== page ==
About The Pat Graney Company
Seattle-based choreographer Pat Graney received many Choreography Fellowships from the National Endowment for the Arts, as well as from Artist Trust, the Washington State Arts Commission, the NEA International Program, National Corporate Fund for Dance and the John Simon Guggenheim Memorial Foundation. In 2008, Ms. Graney was awarded both the Alpert Award and a US Artists Award in Dance.
In 2011 Ms. Graney was the recipient of the ‘Arts Innovator’ Award from Artist Trust and the Chihuly Foundation. In 2013 Ms. Graney was one of 20 Americans to receive a Doris Duke Performing Artist Award.
In 1981, Ms. Graney’s first full-evening of work called ‘go red go red, laugh white,’ was set to the writing of Gertrude Stein. She made more work to Stein’s writing as well as that of Julio Cortazar and Raymond Carver. In 1986, Graney worked with music combined with American Sign Language to create Colleen Ann, a work commissioned for the French/American Dance Exchange in 1986.
In 1987 she created a work for 7 gymnasts on 7 sets of uneven parallel bars, (7/Uneven) and in 1988 created an original work for Pacific NW Ballet. Seven/Uneven toured to the Serious Fun Festival at Lincoln Center and Glasgow’s MayFest in 1990. In 1991, Ms. Graney began the creation of a body of work related to women with Faith (1991), Sleep (1995), and Tattoo (2001). In 1994, Graney created the full evening work Vivaldi, choreographed 150 gymnasts for the Goodwill Games, and worked with 130 female martial artists for the Movement Meditation Project in 1996. Following the 12 city national tour of Tattoo, Graney created the Vivian girls with music by Martin Hayes & Amy Denio. In 2008 Graney created House of Mind, an installation performance work set in a 5000 square foot raw space featuring an eighteen-foot high wall containing 4000 miniatures and a wall of 100,000 buttons with water flowing over it, among other things.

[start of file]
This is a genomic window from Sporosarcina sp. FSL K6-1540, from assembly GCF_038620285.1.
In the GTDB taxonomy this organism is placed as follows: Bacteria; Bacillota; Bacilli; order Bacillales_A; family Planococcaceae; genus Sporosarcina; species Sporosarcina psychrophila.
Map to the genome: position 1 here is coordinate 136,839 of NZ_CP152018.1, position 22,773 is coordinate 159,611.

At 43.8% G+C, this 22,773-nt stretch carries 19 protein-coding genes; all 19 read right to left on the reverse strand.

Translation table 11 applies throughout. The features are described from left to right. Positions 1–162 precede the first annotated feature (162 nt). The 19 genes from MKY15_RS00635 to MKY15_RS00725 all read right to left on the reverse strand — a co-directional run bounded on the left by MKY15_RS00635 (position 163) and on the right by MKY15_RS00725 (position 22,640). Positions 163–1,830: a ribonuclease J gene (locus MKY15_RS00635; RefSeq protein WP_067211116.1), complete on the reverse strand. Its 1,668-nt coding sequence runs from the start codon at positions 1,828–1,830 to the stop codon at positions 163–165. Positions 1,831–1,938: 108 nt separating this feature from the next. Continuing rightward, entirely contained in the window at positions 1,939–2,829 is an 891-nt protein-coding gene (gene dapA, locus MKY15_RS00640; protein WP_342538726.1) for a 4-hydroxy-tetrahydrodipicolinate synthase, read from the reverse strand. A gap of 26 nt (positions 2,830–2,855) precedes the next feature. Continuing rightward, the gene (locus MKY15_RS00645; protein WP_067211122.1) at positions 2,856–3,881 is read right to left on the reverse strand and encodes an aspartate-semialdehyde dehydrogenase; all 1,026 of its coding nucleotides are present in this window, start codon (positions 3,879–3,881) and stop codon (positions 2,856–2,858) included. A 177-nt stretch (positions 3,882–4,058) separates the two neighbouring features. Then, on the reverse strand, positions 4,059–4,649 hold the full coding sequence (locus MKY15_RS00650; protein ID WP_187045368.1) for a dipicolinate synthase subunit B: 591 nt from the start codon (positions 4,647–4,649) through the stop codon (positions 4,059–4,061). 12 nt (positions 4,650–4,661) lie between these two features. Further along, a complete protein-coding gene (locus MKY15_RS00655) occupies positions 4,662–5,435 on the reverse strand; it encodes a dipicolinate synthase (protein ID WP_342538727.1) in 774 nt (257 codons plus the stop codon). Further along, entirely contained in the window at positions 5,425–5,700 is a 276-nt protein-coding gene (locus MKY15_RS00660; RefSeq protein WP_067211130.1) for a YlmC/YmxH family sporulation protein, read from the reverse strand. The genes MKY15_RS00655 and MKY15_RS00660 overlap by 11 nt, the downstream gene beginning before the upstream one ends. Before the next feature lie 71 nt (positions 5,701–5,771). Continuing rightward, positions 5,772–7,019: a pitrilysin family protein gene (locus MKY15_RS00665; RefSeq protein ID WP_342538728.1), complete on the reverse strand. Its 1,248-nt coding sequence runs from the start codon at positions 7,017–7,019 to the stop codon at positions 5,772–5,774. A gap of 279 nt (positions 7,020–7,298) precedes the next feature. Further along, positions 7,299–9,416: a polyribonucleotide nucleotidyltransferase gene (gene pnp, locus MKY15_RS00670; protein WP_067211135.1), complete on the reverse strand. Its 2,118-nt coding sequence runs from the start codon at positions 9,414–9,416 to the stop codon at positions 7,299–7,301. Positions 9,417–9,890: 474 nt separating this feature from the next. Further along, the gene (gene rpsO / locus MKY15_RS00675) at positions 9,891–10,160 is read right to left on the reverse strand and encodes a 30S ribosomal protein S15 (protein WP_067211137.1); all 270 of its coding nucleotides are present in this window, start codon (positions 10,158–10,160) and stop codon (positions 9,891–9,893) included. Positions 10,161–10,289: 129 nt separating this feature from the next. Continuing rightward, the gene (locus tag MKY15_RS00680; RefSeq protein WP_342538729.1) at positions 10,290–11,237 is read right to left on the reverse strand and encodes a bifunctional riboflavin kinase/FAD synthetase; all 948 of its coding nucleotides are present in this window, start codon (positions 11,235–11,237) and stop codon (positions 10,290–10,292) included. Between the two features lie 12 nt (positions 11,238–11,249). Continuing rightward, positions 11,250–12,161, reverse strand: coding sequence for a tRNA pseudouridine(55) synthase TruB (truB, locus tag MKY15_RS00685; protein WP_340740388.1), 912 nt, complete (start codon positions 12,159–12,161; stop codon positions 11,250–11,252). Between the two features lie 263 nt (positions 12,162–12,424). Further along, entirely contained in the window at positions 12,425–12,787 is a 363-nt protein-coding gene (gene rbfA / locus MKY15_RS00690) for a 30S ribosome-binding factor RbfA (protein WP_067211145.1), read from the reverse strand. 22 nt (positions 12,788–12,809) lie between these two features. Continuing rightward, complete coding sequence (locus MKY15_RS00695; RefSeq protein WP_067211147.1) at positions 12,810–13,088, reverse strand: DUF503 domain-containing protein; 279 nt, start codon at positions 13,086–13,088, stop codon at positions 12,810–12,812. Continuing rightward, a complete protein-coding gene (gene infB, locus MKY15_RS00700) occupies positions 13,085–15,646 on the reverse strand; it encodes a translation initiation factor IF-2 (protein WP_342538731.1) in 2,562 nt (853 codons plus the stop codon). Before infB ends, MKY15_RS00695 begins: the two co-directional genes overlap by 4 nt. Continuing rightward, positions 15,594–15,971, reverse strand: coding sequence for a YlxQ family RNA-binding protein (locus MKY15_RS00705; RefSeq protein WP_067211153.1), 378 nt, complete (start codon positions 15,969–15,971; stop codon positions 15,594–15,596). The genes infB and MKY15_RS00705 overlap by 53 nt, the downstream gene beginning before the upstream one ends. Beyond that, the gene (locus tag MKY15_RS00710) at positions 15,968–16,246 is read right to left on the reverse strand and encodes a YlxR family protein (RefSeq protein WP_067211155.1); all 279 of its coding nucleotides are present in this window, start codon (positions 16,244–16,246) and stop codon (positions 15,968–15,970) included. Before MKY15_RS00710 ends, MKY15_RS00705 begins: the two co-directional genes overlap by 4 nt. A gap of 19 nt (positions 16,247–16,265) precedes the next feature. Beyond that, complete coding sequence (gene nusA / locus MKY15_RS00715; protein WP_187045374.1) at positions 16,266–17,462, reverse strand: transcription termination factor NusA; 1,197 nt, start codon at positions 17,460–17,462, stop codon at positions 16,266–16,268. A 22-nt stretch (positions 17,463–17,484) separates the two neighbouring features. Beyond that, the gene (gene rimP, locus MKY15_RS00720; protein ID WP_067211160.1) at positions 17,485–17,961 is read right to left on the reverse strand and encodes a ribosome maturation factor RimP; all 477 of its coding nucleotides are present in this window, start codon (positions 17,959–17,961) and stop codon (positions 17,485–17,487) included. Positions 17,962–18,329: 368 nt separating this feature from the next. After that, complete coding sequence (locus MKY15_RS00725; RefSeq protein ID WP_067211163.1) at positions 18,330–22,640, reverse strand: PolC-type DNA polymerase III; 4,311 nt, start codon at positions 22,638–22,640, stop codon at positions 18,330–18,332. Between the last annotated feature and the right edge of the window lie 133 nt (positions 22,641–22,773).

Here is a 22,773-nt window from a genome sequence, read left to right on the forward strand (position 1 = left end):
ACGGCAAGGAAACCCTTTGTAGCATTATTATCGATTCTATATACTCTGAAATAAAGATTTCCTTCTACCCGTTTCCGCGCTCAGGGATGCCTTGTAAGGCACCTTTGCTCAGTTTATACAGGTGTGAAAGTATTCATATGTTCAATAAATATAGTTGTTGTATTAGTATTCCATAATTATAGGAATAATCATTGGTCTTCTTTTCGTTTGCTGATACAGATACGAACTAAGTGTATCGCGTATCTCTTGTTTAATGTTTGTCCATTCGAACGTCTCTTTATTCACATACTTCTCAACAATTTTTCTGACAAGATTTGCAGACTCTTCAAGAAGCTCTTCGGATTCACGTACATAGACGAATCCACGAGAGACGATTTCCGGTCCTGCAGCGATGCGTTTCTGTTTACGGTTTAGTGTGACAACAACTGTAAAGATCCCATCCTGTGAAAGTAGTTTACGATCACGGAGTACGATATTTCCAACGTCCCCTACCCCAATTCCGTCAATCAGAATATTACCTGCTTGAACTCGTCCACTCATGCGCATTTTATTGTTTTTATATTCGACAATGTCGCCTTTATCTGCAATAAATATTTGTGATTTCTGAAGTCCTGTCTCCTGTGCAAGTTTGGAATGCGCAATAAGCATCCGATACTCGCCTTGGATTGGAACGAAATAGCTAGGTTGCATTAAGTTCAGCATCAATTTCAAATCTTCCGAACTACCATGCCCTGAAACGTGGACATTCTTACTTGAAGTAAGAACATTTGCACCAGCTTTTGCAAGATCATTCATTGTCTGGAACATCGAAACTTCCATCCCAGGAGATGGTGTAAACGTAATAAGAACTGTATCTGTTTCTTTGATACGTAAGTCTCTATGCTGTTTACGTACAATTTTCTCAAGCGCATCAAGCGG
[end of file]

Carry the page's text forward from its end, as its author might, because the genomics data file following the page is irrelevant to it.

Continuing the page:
In 1995 Ms. Graney developed the program Keeping the Faith/The Prison Project (KTF). In 2001, KTF became a National Model program for 3 other U.S. Prison Arts Programs; The Journey Home, Estrella Jail/Phoenix, AZ, Inside/Outside, Rivercity Corrections Center/Cincinnati, OH & ArtSpring/Florida. KTF has been offered internationally in Japan, Brazil, Germany & Ireland. Keeping the Faith is one of the longest-running prison arts programs in the US, and 2015 marks the 20th anniversary of offering the program in Washington state.
The Company’s newest work, girl gods, is currently in process and will premiere at both On the Boards and the Frye Art Museum in the Fall of 2015. With National Dance Project Production and Touring support, the work will tour nationally & internationally through 2016.